Why brand guidelines are important (and how to create them)
“A bad logo used consistently is infinitely more valuable than even the best logo used inconsistently.”
– Drew Davies, Oxide Design Co.
Brand guidelines are a key part of the final deliverables you should be handing over to a design client. These guidelines help ensure that everyone on the client’s team can maintain consistency as different elements of the brand are used internally or externally. As we all know, consistency is vital to building brand recognition.
Brand guidelines are just that — guides for using the brand elements. Any part of a brand that has been codified should come with user guidelines. These guidelines can be used by anyone within your client’s company and should be shared with any vendor who is applying the logo (or any part of the brand) to ensure it’s being used in the right ways. (For instance, a vendor can make sure they’re using the right Pantone when they recommend an incentive for sending to customers.)
Let’s say your project was simply creating a logo. In addition to the final logo files you provide, you should provide some basic rules about how to use that logo — and how not to. For instance, you should remind your client not to skew the logo or to use it in context that makes it illegible. Quantify a clear space to be used around the logo, and a minimum size at which it needs to appear. You should spec the colors that are in the logo to help ensure that all instances of it — especially anything being printed — are produced consistently.
When Oxide Design Co. completes a corporate identity project, here’s a list of what we typically provide as final deliverables:
- The logo (and any variations of lockup) in a variety of formats for print and on-screen usage
- Color palette specification (including RGB, CMYK, Pantone, and hex)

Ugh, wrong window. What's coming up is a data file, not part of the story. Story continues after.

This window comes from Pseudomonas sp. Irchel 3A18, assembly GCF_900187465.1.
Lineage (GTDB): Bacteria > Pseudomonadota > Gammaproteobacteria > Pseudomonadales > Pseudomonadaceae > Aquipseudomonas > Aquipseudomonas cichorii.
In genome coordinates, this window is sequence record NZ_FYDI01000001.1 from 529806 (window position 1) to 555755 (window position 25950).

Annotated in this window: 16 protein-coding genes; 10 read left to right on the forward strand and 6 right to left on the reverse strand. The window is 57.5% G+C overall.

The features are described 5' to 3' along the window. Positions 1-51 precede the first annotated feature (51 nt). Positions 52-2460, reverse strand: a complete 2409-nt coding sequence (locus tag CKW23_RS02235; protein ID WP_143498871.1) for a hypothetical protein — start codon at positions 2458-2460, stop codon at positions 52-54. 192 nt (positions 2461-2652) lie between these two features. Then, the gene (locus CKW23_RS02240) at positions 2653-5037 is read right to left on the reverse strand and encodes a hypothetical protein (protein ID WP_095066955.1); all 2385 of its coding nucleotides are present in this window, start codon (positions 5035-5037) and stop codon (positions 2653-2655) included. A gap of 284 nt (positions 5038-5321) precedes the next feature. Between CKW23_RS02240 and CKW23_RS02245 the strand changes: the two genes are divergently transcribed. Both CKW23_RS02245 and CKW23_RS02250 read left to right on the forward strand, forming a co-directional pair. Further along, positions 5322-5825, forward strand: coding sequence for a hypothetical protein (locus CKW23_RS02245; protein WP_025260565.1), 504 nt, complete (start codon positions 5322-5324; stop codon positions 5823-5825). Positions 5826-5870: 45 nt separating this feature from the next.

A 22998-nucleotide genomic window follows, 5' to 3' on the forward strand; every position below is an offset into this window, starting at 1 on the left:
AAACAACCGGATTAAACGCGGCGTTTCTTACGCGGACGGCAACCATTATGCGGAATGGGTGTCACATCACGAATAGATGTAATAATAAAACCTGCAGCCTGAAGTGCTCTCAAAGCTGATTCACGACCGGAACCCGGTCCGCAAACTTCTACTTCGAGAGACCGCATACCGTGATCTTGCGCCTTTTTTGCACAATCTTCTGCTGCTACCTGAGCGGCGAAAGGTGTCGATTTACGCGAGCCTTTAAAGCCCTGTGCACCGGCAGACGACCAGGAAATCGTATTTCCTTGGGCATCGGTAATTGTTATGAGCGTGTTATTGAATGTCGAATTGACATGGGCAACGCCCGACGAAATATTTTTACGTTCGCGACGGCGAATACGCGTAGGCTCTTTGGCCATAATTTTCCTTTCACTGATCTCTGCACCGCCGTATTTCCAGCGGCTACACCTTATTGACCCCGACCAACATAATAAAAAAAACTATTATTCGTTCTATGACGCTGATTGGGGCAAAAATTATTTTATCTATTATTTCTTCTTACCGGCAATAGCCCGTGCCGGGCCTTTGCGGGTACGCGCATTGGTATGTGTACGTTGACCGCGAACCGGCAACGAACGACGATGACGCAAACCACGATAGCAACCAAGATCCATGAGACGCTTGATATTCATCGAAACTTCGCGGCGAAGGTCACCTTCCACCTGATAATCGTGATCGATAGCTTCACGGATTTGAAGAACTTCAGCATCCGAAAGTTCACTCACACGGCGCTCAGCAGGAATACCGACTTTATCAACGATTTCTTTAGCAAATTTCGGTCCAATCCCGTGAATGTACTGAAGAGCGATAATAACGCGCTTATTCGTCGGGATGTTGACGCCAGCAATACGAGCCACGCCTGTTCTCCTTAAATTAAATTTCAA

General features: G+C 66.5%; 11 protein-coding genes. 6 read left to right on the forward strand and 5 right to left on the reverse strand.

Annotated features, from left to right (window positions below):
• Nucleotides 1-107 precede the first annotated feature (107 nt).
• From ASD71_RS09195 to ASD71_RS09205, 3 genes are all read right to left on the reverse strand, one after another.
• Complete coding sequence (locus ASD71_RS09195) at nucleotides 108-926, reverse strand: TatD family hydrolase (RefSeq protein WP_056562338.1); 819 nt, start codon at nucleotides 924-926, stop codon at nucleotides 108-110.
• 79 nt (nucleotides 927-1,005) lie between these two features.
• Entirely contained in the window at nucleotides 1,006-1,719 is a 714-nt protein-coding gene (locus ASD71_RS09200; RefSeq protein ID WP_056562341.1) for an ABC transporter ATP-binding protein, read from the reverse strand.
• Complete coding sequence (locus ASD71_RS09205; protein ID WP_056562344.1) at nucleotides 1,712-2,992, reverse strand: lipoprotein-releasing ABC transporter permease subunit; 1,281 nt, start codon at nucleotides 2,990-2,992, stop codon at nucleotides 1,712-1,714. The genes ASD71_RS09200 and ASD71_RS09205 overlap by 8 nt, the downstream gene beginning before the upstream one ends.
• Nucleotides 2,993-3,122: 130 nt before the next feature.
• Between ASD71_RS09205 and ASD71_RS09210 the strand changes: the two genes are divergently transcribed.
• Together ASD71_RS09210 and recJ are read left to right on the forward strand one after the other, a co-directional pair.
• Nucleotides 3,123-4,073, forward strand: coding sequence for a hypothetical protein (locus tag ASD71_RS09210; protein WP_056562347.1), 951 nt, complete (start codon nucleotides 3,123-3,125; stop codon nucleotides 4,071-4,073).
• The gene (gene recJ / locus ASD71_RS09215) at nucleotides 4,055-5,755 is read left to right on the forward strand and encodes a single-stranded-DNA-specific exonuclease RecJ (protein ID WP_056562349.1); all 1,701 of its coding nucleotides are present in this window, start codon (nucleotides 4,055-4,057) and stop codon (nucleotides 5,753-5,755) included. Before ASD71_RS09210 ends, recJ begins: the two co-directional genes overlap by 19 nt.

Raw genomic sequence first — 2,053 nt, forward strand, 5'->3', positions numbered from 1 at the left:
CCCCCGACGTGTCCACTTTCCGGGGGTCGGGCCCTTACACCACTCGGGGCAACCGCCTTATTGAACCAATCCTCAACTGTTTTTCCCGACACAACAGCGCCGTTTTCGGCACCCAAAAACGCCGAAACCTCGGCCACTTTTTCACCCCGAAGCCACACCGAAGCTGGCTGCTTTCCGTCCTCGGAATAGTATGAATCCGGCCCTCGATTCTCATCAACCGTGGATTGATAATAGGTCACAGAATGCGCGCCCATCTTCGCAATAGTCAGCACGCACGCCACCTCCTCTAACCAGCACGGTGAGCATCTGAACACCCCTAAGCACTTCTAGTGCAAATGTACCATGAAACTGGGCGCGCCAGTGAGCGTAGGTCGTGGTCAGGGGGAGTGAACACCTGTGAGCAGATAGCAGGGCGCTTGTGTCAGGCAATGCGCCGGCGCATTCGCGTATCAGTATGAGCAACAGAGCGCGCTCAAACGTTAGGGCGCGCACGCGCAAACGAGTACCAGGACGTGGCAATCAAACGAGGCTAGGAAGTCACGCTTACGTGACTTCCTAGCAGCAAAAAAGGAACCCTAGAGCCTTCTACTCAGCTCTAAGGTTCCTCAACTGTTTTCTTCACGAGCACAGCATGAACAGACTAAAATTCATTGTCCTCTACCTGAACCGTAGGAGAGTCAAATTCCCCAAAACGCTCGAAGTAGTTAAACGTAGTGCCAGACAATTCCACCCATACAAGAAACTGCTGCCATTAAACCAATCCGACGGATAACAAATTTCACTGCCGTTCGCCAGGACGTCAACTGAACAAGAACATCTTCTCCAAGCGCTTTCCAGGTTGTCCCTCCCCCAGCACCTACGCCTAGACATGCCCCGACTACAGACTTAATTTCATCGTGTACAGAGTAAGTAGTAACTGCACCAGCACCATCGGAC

- Typeface specification
- Logo iterations in proper colors (e.g. showing how it can be used in reverse and in black and white)
- Logo usage restrictions (e.g. don’t skew the logo, rearrange it, or change its colors)
See some examples of well-known companies’ logo guidelines:
Of course, some brands have more assets that have been codified. Again, any such elements should have guidelines to support them.
The most complete brand guidelines would cover, at least as far as Oxide is concerned:
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- Logo usage (do’s and don’ts)
- Icon styles
- Imagery guidelines
- Typography hierarchy examples
- Business cards, letterhead, or other references to the implementation examples of the visual brand
Verbal (or written) brand:
- Brand foundation
- Core values
- Brand expression
- Brand story
- Brand promise
- Brand slogan
- Brand voice (could include attributes, qualities, types of things the brand voice would say)
- Messaging or campaign elements
Here’s an example of the brand book we built for Jibo. That was an interesting case because the client wanted to have slightly different voices for the corporation, the robot, and the platform, but the visuals were consistent across the board.
When you’re creating brand guidelines, just remember that anything that can be a valuable tool for reinforcing consistency is something you should include.